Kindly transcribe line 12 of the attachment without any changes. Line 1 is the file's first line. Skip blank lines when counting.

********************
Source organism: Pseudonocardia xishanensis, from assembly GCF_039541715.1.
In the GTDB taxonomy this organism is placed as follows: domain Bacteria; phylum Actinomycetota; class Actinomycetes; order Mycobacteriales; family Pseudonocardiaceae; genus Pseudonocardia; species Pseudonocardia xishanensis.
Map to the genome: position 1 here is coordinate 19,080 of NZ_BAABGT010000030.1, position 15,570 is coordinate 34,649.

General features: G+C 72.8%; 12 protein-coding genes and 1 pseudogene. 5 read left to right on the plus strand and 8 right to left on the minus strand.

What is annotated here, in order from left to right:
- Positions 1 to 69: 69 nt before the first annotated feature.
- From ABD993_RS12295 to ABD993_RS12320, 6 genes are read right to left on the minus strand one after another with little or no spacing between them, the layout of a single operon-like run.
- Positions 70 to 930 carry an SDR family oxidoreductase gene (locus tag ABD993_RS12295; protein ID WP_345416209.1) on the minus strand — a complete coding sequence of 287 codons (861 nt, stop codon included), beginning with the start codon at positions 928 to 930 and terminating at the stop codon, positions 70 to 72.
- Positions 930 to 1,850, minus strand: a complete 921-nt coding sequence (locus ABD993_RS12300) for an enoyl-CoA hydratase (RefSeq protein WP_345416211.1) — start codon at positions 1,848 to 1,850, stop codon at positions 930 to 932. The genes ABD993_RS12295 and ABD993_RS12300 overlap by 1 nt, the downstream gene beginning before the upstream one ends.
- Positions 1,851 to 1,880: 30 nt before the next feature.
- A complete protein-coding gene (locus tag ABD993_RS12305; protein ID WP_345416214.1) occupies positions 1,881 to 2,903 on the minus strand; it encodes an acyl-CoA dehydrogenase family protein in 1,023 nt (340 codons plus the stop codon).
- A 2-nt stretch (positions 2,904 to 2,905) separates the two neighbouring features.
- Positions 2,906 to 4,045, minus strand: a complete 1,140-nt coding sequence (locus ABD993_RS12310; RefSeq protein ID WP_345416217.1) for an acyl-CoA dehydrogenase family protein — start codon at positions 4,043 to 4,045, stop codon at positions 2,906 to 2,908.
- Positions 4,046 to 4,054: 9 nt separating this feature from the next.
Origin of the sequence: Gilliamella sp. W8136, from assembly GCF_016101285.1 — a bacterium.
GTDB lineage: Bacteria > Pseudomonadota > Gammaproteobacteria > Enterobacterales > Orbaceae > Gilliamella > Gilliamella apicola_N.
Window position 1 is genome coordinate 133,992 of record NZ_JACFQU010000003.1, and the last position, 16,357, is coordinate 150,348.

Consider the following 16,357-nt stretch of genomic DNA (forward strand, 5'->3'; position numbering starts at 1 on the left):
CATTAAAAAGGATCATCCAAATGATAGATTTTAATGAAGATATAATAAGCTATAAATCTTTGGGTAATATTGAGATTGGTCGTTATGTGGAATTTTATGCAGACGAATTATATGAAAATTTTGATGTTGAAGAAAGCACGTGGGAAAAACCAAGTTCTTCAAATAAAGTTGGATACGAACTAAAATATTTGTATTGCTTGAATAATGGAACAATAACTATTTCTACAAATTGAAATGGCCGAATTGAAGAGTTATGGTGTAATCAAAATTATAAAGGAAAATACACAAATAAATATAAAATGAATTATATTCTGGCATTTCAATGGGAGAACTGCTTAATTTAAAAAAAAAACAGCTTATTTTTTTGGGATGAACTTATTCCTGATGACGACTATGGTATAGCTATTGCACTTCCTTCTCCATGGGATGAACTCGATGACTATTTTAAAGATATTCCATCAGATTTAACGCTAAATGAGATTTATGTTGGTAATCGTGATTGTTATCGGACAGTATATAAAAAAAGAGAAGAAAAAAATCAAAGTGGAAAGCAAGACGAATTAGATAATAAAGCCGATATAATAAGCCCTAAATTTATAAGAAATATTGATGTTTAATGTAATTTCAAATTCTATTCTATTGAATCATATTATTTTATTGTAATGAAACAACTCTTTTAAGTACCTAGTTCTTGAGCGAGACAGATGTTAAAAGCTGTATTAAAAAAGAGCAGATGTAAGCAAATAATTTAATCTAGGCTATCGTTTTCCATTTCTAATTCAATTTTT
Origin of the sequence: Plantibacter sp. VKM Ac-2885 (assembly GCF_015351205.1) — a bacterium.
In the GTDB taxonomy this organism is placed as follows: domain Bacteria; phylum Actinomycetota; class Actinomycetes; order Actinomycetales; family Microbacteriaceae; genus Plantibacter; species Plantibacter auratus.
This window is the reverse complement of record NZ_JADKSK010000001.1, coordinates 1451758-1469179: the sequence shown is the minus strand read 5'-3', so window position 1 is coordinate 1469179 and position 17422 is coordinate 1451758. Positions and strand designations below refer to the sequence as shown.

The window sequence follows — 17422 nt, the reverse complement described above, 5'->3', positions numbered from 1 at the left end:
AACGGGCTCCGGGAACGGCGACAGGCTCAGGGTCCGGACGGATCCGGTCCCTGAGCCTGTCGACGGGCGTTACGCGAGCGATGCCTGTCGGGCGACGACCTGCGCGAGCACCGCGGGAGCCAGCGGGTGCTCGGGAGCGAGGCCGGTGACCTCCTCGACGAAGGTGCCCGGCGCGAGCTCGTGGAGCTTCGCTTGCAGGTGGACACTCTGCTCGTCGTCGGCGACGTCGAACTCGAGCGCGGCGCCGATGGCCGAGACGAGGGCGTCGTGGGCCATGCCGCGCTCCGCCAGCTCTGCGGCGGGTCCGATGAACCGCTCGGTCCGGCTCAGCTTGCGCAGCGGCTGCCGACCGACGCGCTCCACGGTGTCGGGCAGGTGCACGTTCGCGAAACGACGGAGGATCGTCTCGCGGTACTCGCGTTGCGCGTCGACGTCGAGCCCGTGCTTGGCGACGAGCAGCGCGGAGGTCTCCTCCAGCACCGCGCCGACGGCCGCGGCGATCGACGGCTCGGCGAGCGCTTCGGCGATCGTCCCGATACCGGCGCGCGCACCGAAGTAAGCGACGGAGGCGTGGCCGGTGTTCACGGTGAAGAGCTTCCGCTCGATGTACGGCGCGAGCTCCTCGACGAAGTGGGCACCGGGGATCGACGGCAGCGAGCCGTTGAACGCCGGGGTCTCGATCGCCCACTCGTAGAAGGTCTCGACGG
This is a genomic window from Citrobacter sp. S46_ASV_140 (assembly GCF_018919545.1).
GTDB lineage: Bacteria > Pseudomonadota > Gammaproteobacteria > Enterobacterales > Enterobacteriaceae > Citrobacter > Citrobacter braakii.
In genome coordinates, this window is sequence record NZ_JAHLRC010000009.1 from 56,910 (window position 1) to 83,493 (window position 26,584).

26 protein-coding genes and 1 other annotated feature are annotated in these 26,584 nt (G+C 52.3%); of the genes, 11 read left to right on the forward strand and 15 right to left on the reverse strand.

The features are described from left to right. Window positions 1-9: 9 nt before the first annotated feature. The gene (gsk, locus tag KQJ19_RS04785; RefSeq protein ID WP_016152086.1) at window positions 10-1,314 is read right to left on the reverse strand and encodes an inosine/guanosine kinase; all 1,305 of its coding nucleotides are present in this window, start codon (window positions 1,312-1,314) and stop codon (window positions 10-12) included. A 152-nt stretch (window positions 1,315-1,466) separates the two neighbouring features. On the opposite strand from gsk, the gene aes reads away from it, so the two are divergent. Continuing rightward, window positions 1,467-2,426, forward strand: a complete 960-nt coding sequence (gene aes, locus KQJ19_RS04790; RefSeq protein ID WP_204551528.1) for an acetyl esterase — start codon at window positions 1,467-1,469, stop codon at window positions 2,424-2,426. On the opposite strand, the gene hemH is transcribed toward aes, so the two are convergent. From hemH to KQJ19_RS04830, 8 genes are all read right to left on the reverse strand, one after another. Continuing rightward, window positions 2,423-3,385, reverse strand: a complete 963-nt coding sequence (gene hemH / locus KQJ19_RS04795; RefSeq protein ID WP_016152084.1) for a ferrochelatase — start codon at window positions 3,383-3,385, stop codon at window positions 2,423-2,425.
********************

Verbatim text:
- A 2-nt stretch (positions 2,904 to 2,905) separates the two neighbouring features.